What is Cerezyme Injection
Cerezyme Injection is a man-made form of an enzyme that occurs naturally in the body. It is used as an enzyme replacement in people with Type I Gaucher disease.
Gaucher disease is a genetic condition in which the body lacks the enzyme needed to break down certain fatty materials (lipids). Lipids can build up in the body, causing symptoms such as easy bruising or bleeding, weakness, anemia, bone or joint pain, enlarged liver or spleen, or weakened bones that are easily fractured.
Cerezyme Injection may improve the condition of the liver, spleen, bones, and blood cells in people with Type I Gaucher disease. However, this medicine is not a cure for this condition.
Cerezyme Injection may also be used for purposes other than those listed in this medication guide.
Symptoms of allergic reactions including difficulty breathing; closing of the throat; swelling of the lips, tongue, or face; hives; itching; flushing; and dizziness or fainting, have occurred with the use of Cerezyme Injection. Approximately 15% of patients treated with Cerezyme develop antibodies to imiglucerase. Approximately 46% of patients with detectable antibodies have experienced an allergic reaction. Emergency medical attention may be required if an allergic reaction is experienced.
Follow all directions on your medicine label and package. Tell each of your healthcare providers about all your medical conditions, allergies, and all medicines you use.
Before using Cerezyme Injection
You should not use Cerezyme if you are allergic to imiglucerase.
To make sure Cerezyme is safe for you, tell your doctor if you have:
a breathing problem such as pneumonia or pulmonary hypertension.
FDA pregnancy category C. It is not known whether Cerezyme Injection will harm an unborn baby. Tell your doctor if you are pregnant or plan to become pregnant while using this medicine.
It is not known whether imiglucerase passes into breast milk or if it could harm a nursing baby. Tell your doctor if you are breast-feeding a baby.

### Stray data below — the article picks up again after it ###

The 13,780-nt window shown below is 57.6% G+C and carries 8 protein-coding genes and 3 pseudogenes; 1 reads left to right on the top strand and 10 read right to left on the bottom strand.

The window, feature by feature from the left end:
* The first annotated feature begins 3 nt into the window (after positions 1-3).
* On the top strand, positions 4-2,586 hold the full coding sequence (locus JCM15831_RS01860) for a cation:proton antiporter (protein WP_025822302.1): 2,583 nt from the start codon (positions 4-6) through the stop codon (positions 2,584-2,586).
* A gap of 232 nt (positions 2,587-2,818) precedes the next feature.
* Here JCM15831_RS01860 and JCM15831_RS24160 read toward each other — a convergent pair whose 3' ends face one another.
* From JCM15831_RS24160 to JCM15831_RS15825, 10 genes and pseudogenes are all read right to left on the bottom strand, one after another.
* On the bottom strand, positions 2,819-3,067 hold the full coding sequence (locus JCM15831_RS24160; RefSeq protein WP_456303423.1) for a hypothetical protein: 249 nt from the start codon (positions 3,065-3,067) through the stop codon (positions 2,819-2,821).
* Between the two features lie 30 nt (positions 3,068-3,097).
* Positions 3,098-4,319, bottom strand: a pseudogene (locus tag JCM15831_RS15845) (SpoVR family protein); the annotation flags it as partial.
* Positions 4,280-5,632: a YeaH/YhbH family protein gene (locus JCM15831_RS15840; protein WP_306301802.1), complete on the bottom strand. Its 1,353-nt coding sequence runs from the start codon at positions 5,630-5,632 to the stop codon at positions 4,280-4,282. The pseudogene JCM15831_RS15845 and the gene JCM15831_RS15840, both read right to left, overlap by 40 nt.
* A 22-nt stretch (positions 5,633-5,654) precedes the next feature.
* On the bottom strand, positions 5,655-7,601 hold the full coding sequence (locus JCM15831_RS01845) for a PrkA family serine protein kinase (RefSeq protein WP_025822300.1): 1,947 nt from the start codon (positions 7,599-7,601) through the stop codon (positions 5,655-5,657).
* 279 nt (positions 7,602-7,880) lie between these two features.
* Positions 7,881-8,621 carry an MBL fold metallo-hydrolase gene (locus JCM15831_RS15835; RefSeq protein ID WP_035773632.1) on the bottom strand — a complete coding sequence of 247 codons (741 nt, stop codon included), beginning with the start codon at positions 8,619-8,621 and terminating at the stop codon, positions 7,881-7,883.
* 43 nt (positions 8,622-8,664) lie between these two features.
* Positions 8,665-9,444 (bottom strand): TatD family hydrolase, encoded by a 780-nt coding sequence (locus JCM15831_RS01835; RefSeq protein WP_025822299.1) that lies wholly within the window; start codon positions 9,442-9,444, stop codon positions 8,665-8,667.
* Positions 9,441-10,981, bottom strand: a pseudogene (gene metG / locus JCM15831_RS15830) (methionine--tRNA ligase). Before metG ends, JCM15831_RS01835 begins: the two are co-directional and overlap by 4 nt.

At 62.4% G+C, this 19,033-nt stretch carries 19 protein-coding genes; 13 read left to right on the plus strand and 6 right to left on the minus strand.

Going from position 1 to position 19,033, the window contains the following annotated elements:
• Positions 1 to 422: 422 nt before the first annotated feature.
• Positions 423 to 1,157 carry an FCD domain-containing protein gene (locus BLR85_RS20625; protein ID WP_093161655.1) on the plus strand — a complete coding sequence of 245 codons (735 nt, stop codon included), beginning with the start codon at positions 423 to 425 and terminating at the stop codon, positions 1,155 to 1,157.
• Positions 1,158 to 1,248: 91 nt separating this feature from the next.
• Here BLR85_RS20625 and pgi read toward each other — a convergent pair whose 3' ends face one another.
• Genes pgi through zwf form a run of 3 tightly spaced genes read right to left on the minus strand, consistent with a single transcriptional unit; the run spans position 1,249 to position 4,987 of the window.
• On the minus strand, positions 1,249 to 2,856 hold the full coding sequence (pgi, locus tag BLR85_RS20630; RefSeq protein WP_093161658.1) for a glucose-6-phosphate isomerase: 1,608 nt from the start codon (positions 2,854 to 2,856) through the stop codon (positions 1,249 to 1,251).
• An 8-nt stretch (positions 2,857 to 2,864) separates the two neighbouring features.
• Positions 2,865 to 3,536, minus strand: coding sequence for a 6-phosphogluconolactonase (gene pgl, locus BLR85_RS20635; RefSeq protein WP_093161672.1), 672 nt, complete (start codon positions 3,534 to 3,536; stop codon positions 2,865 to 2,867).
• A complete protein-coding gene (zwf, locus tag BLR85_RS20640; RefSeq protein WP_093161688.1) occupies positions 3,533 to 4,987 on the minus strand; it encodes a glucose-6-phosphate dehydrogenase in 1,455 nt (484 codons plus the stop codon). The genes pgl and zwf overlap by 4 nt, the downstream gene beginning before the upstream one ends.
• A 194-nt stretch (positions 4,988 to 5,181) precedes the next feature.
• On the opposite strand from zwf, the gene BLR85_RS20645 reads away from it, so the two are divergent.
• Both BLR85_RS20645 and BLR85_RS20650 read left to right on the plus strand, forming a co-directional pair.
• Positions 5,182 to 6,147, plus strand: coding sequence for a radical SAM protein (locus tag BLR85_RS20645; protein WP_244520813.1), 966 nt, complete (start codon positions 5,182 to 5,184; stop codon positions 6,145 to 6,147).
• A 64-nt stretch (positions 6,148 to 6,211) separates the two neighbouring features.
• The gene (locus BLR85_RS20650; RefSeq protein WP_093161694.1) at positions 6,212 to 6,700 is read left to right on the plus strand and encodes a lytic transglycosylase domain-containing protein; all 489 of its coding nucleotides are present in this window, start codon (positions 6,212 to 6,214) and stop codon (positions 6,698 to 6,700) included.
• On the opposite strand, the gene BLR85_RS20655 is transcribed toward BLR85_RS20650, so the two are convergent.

Cerezyme should not be given to a child younger than 2 without a doctor’s advice.
How should I use Cerezyme Injection
Cerezyme is injected into a vein through an IV. A healthcare provider will give you this injection.
Cerezyme Injection is usually given every 2 weeks, but you may need the medicine more often when you first start using it. Follow your doctor’s dosing instructions very carefully.
You may be given other medicines to prevent certain side effects of Cerezyme. Take these medicines exactly as directed.
Tell your doctor if you have any changes in weight. Cerezyme doses are based on weight.
What happens if I miss a dose
Call your doctor for instructions if you miss a dose of Cerezyme Injection OR Contact Ozisik Eczane
What happens if I overdose
Since this medicine is given by a healthcare professional in a medical setting, an overdose is unlikely to occur.
What should I avoid while using Cerezyme
Follow your doctor’s instructions about any restrictions on food, beverages, or activity.
Cerezyme Injection side effects
Get emergency medical help if you have any of these signs of an allergic reaction to Cerezyme: hives; difficult breathing; swelling of your face, lips, tongue, or throat.
Some side effects may occur during or shortly after the injection. Tell your caregiver right away if you feel dizzy, itchy, light-headed, sweaty, or have chest pain, cough, trouble breathing, or flushing (warmth, redness, or tingly feeling).
Call your doctor at once if you have:
- fever, chills, cough with yellow or green mucus;
- stabbing chest pain, wheezing, feeling short of breath; or
- worsening or no improvement in your Gaucher disease symptoms.
Common Cerezyme Injection side effects may include:
- stomach pain, nausea, vomiting, diarrhea;
- fast heartbeats;
- headache, dizziness;
- back pain;
- fever, chills, tired feeling;
- mild rash; or
- itching, burning, swelling, or other discomfort around the IV needle.
What other drugs will affect Cerezyme Injection
Other drugs may interact with imiglucerase, including prescription and over-the-counter medicines, vitamins, and herbal products. Tell each of your health care providers about all medicines you use now and any medicine you start or stop using.